While you may love to make green beans, kidney beans, and black beans a part of your delicious dishes, there are actually around 400 different kinds of beans that you could ultimately choose from, according to the Ontario Bean Growers. As for keeping you full, Magill notes that "beans are legumes that are high in both protein and fiber." They also "contain complex carbs that are slowly digested by your body, which can keep you full for longer."
Magill adds avocados to her list of foods that will make you feel fuller as does Carli, who says, "I love recommending avocados because they contain both fiber and healthy fats. Seventy-nine percent of an avocado's weight is fiber and water." She tells us that "they are, also, essentially the only fruit with good fats, with about 6 grams of unsaturated fats per serving." She notes that while "more research is needed," there is a "growing body of evidence connecting eating avocados to a positive impact on body weight."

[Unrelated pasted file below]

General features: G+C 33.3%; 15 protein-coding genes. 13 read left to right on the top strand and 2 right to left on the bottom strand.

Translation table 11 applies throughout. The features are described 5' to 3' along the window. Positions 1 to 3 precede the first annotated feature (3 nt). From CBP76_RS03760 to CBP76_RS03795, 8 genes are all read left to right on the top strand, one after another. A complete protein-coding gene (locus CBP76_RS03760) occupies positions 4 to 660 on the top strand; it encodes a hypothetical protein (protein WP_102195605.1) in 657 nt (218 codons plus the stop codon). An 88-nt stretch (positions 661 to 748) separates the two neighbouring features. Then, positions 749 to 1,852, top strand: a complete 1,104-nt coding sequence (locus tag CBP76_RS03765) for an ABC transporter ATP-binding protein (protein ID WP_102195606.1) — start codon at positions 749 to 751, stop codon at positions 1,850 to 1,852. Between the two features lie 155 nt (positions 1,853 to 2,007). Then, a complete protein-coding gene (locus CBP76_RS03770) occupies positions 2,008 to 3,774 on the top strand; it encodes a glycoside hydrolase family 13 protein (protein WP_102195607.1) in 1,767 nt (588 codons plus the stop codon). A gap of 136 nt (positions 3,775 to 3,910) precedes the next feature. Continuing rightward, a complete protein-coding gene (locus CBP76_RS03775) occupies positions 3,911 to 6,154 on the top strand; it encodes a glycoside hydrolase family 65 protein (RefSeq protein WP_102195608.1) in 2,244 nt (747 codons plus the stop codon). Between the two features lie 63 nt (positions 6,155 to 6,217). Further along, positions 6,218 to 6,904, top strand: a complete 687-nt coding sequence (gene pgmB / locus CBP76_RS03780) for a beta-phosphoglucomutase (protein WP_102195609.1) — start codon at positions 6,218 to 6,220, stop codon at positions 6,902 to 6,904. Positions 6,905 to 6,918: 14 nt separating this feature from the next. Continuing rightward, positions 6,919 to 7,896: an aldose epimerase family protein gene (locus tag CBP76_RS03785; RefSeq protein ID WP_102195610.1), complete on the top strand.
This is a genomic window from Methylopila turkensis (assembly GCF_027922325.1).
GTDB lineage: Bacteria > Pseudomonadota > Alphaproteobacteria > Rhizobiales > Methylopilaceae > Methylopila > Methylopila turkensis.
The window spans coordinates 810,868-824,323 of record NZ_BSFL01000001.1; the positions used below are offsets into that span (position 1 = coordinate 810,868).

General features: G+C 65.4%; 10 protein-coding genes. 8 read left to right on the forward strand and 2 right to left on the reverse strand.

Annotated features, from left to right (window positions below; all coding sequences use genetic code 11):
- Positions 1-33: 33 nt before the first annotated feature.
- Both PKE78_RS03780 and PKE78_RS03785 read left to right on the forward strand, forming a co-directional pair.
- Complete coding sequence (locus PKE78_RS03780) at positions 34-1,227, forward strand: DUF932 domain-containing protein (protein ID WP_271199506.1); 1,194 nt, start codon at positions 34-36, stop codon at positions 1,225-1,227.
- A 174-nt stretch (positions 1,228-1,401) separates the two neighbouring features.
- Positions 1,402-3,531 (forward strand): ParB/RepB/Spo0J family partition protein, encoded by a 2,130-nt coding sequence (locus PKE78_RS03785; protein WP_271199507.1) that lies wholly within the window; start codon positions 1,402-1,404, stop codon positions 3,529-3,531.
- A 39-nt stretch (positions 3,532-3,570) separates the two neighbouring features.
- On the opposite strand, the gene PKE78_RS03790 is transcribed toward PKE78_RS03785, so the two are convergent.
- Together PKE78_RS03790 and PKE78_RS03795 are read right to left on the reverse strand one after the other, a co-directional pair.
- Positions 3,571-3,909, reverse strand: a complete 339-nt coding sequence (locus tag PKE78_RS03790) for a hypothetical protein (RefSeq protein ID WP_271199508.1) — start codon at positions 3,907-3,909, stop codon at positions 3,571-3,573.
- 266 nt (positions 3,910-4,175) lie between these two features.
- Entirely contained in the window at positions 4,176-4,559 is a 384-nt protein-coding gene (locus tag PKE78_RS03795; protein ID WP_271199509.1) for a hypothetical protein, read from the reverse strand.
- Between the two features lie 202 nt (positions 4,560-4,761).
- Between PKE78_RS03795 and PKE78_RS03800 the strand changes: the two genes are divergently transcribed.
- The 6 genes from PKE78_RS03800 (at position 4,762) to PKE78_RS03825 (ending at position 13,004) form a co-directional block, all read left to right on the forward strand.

"One tablespoon of flaxseeds contains 2 grams of fiber and 2 grams of 'healthy' fats," says Carli while recommending them as something that will help to keep you feeling full. If you're eager to reap the benefits of flaxseeds but aren't sure how to make them a part of your regular menu, she tells us, "They can easily be sprinkled in many types of dishes. I love ground flaxseed on top of avocado toast, in smoothies, and even sprinkled on oatmeal."
"Chia seeds, like flaxseed, are a good source of omega-3 fatty acids and fiber," says Carli. Again, she has a couple of recommendations on how you might want to give chia seeds a try, saying, "They can easily be added to most dishes. I like to eat mine as chia pudding or homemade raspberry chia jam." Yum and yum!